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'A War On Friendly Grounds' Brings Black Military Experience To GI Film Festival

Speaker 1: 00:00 The GI film festival is underway this week in San Diego, bringing with it a host of films that present a diverse spectrum of identity perspective from within the military experience entries in this year's festival, explore themes such as women in service post-traumatic growth and the black military experience in the film. A war on friendly ground viewers are given insight into the complex perspective and experience of a black servicemen who returns to civilian life only to face the perils of discrimination. Joining us today to discuss the film is director King Jackwell Martin King Jackwell Martin. Welcome. Speaker 2: 00:38 Hi, thank you for having me here. I'm super excited. Yeah. Speaker 1: 00:41 We're glad to have you. You enlisted in the U S army and moved up the ranks to Sergeant and then an unforeseen and challenging incident brought you face to face with the age old discrimination, born of ignorance and racial hatred. What happened Speaker 2: 00:57 Basically on October 24th, 2005, I was coming home from doing a uniform inspection for my soldier, POC, Carlyle. I was stationed at Fort Jackson, South Carolina. I lived maybe like maybe three, four miles away from base on the way home. There was an officer in my neighborhood, um, patrolling and supposedly he was supposed to be out there looking for a white male flashing little kids. As I was driving through the neighborhood, I was well-known in my neighborhood. I used to play semi-pro football and I used to take all the women and children to the football games. They would hold the down markers. So as I'm riding behind the officer, the apartment is shaped like a rectangle. And he started driving towards my apartment complex, um, as he entered the parking lot, but he went in the rectangle first and then I went beside, behind him and we eventually became parallel. Speaker 2: 01:44 So when we came parallel, I acknowledged them by tipping my head, um, in his police report, he said that he felt like I was teasing him. So I parked my car. I get out my car and I'm walking towards the door. I hear a car pull off. And so I hear tires, screeching, and I turned around and I'm like, what's going on? I see a police officer running towards me. He's like, Hey, you, Hey, you come here on MACRA for noise violation. He says, well, give me your license and registration. He looked at the paper license and he was like, well, what the hell is this? And I said, well, dude, if you just calmed down, you can see I'm a soldier. I just got back from Germany. He's like, you will not address me as dude. And next thing I know, he slams me into the ground. Speaker 2: 02:17 He starts punching on me. And so while he's punching and hitting me, all the women and children from the neighborhood started to come out. My ex comes out and she's like, Oh my God, what are you doing to him? And I reach out with one hand. I'm like, stay back. I'm okay. I'm okay. You know, because I didn't want anything to happen to her. So the officer became more irate when I told her I was okay, because maybe he felt like maybe he wasn't in control or something. So he brings out a Canon Mason. He uses a whole can of mace on me. So I followed my training. And so, because I didn't react like the normal civilian would react to being pepper sprayed. He assumed that I was on drugs and then he became even more violent. He started kicking me and my stomach and everything else. Speaker 2: 02:55 So I understand why the other police officers arrived to the scene, the way that they arrived to the scene. But when you arrive to the scene, you're supposed to use your training and analyze the situation of what's going on. The, his supervisor, Ron gets out the car and he tells deputy Joseph Clark to get her, um, get her black. Hey, she has pictures of me. So he runs up on my ex-wife. He throws her into the car. She puts her hands up behind her head and she drops her cell phone. They take us downtown. That's like one of the most humiliating moments in my life to watch my wife get beat up in front of me as a husband, to walk into a police station in my military uniform and get fingerprinted to take mugshots in my military uniform to sit back and watch my wife get fingerprinted and, you know, watch her take mugshots. I mean, to this day, I still cry over that situation because it's humiliating. Speaker 1: 03:47 This experience changed your trajectory and led you to create this film a war on friendly ground. Tell me about it. Speaker 2: 03:55 Honestly, we did this film before the Georgia Florida situation. Um, what inspired me was Mr. Ryan Coogler and Michael B. Jordan from the Fruitvale station story and Colin Kaepernick, taking a knee and putting his football career on the line. Um, we have companies that say black lives matter, but then kind of still can't get a job, but yet we have other people that drink kill people, take advantage of women and they're still in the league. I don't, I find it horrible. So I didn't think anyone wanted to actually hear my story. To be honest with you. Um, honestly, um, I have PTSD and I'm traumatized because I questioned God. Why did you allow me to still be here? Why is it so many other people survive the situation? And why am I still here? So I kind of have survivor's guilt. So my goal for a warrant from the grounds is to build a bridge between the public and the police, because we have two entities that have to live together that have to work together, but they're strangers. Speaker 2: 04:51 They don't know each other. And then we wonder why we have so many situations where it collides. That's why, when you see my book on the cover of the book, I have the American flag. I actually have the real picture of the officer on top of me. And they just did it in a nice artistic way, but I chose bullet holes. I chose bullet holes to be the stars, because I feel like that's the new hanging back in the day. People were hung in the streets and people used to come out to wash the hangings. Well, nowadays it's just on social media and it happens so much that we become desensitized to it. And so for me, I never want to be so comfortable because of so many people that sacrifice their life for me to even have the comfort that I have today. So I feel like it's my responsibility to create change Speaker 1: 05:38 The themes of this year's GI film festival is the black military experience. Do you feel like that perspective has been particularly overlooked in film or, or more importantly in real life? Speaker 2: 05:49 Yes. A hundred percent. And the reason why is because sometimes people can't digest the truth of the experience. Sometimes it's people feel guilty because of how African-Americans are treated or how soldiers are treated in the military. And when you tell the truth, that means you have to confront yourself and look in the mirror. And sometimes people have a difficult time doing that. And in conversations with other friends of mine, people are scared of her revenge, but we don't want more things. We just want equality. And so, I mean, I know they just passed the Asian crime law and I think crime built. And I think that's amazing. I think that's beautiful. How do we do that for ourselves? Because we've been going through this for four or 500 years, how do we create that? How do we, I mean, we don't have to reinvent the wheel, but how do we take that same thing to have the same type of protections or more? Speaker 1: 06:39 I have been speaking with King Jackwell Martin director of a war on friendly ground, which screens this Friday at the GI film festival King. Thanks so much for joining us. Speaker 2: 06:50 I'm so grateful for the GI festival. I really, uh, I never thought I would be in this situation. So I want to give a big kudos to the GI film festival for giving me a platform, um, for me to be able to compete for best student film, for me to be able to compete for best military actor in a film. I think that's so amazing because the day that I was on the ground and getting beaten, I never thought that a festival like this would accept someone like me. So I'm so grateful for this festival. I encourage anyone to submit to this festival to be a part of this festival. It's really, truly amazing. I went from getting beat up and wrongfully facing 10 years in jail to becoming an actor, to writing a book, to actually win in the film festival. So you can't tell me that one situation controls your life. Speaker 2: 07:37 You are still in control, no matter what you go through. And so I have a quote that I just want to end this whole conversational. If you die today, would you get an, a plus on life's report card and only, you know, the answer to that question, but if God blesses you to see tomorrow, you better live like an extra credit and I'm just living like an extra credit. And that's why I'm here at the GI film festival. And I'm super happy, super grateful for doing this interview with you guys. And thank you guys for blessing me.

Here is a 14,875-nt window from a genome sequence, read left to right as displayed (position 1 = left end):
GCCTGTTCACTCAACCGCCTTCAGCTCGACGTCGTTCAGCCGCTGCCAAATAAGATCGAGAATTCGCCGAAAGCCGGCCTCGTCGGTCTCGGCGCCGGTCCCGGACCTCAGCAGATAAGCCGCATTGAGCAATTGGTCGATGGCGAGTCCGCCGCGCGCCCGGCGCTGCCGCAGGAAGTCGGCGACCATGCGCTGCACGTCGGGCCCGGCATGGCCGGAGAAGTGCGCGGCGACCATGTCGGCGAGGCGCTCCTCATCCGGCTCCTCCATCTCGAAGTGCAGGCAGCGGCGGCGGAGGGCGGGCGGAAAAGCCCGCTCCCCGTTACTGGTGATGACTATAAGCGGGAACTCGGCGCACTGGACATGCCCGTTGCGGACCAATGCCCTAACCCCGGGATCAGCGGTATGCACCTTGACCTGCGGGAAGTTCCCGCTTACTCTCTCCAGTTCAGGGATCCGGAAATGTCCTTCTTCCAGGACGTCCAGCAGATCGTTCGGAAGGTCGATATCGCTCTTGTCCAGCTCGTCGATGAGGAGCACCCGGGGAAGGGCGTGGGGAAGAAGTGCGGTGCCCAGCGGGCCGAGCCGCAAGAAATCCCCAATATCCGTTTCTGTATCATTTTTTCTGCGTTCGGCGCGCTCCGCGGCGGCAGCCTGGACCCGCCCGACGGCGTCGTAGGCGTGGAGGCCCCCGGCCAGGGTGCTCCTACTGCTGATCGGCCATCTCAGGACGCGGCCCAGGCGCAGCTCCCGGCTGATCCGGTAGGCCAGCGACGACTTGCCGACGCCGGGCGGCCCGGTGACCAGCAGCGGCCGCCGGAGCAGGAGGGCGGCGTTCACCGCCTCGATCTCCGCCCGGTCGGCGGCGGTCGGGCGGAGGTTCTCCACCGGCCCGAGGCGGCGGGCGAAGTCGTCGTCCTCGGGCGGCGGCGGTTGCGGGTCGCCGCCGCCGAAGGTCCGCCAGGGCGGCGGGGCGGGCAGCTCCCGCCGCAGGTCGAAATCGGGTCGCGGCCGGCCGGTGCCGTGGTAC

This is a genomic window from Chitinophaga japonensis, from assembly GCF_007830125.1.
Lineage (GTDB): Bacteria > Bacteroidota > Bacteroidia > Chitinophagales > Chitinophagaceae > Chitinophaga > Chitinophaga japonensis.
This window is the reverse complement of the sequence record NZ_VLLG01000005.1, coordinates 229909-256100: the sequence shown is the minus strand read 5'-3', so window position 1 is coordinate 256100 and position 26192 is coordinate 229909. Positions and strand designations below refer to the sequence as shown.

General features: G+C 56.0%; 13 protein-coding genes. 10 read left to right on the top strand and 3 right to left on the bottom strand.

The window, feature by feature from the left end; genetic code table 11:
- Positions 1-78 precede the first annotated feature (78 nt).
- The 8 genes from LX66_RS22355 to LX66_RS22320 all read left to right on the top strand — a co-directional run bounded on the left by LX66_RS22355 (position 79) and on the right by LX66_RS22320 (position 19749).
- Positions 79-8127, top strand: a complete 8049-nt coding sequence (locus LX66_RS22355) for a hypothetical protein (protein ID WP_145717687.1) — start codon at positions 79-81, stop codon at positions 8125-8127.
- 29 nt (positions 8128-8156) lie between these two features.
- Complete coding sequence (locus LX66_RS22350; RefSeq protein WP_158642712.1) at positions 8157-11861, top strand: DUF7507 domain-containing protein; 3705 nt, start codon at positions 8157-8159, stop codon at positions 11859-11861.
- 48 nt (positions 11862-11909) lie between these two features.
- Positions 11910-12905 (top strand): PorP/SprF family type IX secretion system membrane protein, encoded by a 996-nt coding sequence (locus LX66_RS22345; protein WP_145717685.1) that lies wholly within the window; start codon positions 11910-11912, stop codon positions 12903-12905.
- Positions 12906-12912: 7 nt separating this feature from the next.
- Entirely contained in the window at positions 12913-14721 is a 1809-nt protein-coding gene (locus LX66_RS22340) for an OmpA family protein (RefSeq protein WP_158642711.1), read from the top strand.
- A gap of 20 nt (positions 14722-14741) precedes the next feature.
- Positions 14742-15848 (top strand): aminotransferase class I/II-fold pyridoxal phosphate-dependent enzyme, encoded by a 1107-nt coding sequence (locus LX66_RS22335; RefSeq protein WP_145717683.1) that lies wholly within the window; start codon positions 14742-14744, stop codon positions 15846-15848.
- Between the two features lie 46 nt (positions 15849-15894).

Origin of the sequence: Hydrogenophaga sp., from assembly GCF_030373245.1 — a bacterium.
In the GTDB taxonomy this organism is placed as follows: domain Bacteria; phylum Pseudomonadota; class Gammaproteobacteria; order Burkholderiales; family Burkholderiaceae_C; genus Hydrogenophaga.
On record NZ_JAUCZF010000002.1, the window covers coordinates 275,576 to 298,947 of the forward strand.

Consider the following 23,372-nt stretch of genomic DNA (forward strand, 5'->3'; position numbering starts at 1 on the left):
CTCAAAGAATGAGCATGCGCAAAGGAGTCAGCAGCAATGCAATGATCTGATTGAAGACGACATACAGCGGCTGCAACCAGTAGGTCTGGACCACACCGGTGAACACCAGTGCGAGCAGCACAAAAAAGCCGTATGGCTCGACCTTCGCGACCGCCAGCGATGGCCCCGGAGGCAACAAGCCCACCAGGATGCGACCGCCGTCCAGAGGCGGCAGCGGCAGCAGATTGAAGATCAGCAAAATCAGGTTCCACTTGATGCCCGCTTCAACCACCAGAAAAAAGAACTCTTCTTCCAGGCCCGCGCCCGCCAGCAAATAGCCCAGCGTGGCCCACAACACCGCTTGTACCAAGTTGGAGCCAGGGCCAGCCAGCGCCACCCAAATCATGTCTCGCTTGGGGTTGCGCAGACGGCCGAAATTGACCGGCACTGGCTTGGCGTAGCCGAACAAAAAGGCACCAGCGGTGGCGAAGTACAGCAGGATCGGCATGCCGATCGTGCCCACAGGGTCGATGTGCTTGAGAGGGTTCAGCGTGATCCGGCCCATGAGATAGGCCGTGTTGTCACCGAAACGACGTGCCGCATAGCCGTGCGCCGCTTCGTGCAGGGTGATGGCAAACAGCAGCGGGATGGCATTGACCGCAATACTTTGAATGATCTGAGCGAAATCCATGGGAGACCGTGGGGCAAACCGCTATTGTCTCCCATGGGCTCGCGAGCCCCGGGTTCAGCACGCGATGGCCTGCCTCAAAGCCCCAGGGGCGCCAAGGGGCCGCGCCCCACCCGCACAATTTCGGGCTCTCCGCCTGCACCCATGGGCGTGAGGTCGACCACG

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In this year's GI Film Festival, a number of films shine a light on the unique perspective of black experience in the military.
KPBS Midday Edition Segments